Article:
Italy enter the championship having beaten Wales in their last Six Nations outing


Italy coach Kieran Crowley claimed international rugby has become boring and hinted at a new more exciting era for Italian rugby ahead of the 2023 Guinness Six Nations.

Crowley finished his first championship in charge of the Azzurri last year by beating Wales in Cardiff to secure Italy’s first win since 2015, finally snapping a 36-game losing streak.

A defeat to Georgia in the summer was a bump in the road but a first-ever victory over Australia in the autumn restored the feel-good factor in style.

With the Netflix cameras filming a docuseries behind the scenes of this year’s Six Nations, New Zealander Crowley believes he has a responsibility to bring excitement to the screens, starting with Italy’s opening game at home to defending champions France on Sunday 5 February.

Read more: Italy Six Nations squad 2023

Crowley said: “Netflix is going to be great for Italian rugby. I think we have a duty to promote rugby. Test match rugby has become boring in a lot of respects.

“It’s all about the win, which it has to be. Rugby in general is going through some challenging times with head injuries.

“I think, as coaches and teams, it is a great initiative by Six Nations to include Netflix and because hopefully it can tell the story a little bit of what goes on and the joy of it.

“A place like Rome comes alive because of the Six Nations, so for them to now get behind the scenes, it is going to be great.

“We’ve got no problem with it, we embrace it. We’ve just got to keep a lid on some of our boys so that they don’t try to be movie stars and act naturally.”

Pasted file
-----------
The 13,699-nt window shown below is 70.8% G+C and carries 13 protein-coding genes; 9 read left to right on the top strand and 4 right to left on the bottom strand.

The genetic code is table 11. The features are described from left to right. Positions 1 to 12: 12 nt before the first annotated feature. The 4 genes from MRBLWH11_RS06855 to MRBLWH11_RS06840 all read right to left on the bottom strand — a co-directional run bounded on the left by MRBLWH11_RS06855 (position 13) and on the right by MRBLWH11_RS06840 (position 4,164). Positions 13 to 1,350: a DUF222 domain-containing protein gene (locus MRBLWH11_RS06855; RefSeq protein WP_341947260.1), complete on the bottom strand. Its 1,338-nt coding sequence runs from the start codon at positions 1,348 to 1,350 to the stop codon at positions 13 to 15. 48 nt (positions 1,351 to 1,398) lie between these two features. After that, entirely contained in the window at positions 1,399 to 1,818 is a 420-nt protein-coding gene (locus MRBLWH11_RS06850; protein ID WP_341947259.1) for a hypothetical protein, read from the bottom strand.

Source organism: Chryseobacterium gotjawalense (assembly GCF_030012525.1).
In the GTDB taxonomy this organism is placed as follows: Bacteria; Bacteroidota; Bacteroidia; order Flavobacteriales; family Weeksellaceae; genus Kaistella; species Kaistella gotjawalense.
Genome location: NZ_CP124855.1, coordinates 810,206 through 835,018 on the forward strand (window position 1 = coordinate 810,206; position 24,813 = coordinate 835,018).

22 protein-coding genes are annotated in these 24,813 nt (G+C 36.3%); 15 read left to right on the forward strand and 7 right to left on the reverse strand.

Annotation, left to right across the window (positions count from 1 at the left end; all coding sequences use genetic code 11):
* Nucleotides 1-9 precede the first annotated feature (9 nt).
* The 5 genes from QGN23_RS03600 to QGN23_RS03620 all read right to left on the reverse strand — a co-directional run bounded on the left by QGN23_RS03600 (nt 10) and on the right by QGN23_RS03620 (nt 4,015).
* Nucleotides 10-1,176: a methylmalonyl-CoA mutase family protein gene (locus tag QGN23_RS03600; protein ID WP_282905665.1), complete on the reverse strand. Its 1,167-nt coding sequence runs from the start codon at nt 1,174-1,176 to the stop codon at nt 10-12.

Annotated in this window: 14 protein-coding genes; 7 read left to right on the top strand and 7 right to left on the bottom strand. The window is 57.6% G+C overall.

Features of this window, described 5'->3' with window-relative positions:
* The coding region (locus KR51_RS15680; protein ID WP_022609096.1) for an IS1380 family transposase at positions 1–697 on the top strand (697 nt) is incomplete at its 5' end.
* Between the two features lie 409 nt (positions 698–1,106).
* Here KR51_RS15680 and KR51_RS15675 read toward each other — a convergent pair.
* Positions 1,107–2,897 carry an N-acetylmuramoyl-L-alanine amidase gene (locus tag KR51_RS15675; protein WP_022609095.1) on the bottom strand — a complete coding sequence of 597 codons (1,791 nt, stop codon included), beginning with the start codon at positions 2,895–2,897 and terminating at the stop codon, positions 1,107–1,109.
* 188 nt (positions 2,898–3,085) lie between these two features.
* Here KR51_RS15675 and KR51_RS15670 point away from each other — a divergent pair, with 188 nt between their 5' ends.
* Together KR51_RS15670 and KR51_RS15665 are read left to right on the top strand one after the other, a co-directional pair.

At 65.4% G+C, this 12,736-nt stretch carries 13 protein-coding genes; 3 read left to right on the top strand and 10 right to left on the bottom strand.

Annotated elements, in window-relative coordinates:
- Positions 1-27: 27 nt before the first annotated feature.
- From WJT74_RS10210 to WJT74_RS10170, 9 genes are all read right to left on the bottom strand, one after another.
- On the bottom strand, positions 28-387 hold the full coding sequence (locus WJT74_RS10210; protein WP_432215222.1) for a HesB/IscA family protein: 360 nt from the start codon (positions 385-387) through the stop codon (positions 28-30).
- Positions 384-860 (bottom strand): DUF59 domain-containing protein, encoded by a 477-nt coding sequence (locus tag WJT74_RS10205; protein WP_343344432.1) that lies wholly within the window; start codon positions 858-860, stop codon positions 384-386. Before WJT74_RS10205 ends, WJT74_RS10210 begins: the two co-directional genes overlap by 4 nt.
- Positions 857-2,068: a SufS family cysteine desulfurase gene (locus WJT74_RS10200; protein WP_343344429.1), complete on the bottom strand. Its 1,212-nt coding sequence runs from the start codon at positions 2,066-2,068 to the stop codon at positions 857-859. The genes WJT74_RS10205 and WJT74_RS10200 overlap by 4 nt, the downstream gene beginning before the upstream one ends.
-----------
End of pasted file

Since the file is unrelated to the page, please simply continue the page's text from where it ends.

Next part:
Crowley admits he feels a responsibility to produce an attacking brand of rugby and think outside the box in an era where emphasis has shifted towards defence and shutting teams out.

The 61-year-old acknowledges that every side has to develop a style that suits their best interests but believes differing identities are what makes the game so special.

Related: Six Nations fixtures

He added: “You’ve got to play to the strengths of your team. Our strengths are different to say France or England.

“As coaches we have a responsibility to protect the game and create a fan experience. I’m not talking about doing stupid stuff but there’s that much emphasis on defence now, you have to try and find different ways to break down defence.

“We haven’t got the big ball carriers that say a France team have, so we have to play a little bit different. But that’s the beauty of rugby I suppose, every team has got their own identity.”

Everyone likes to enjoy themselves at work and rugby players are no different. Crowley insists a relaxed, enjoyable environment is key to helping his players tick. Of course, that is markedly easier to maintain having shifted the large monkey off their back courtesy of Edoardo Padovani’s late try in the Welsh capital 12 months ago.

“We used to get it all the time (talk of the losing run),” explained Crowley. “You can always say you don’t take any notice of it but it was always in the background. So it’s a dawn of a new era maybe – we will have to wait and see.

“You’ve got to create an environment where the players can enjoy it. When things don’t go well, you’ve got to embrace that as well, because that’s going to happen. Players have to have the freedom to make those mistakes and learn from them.”

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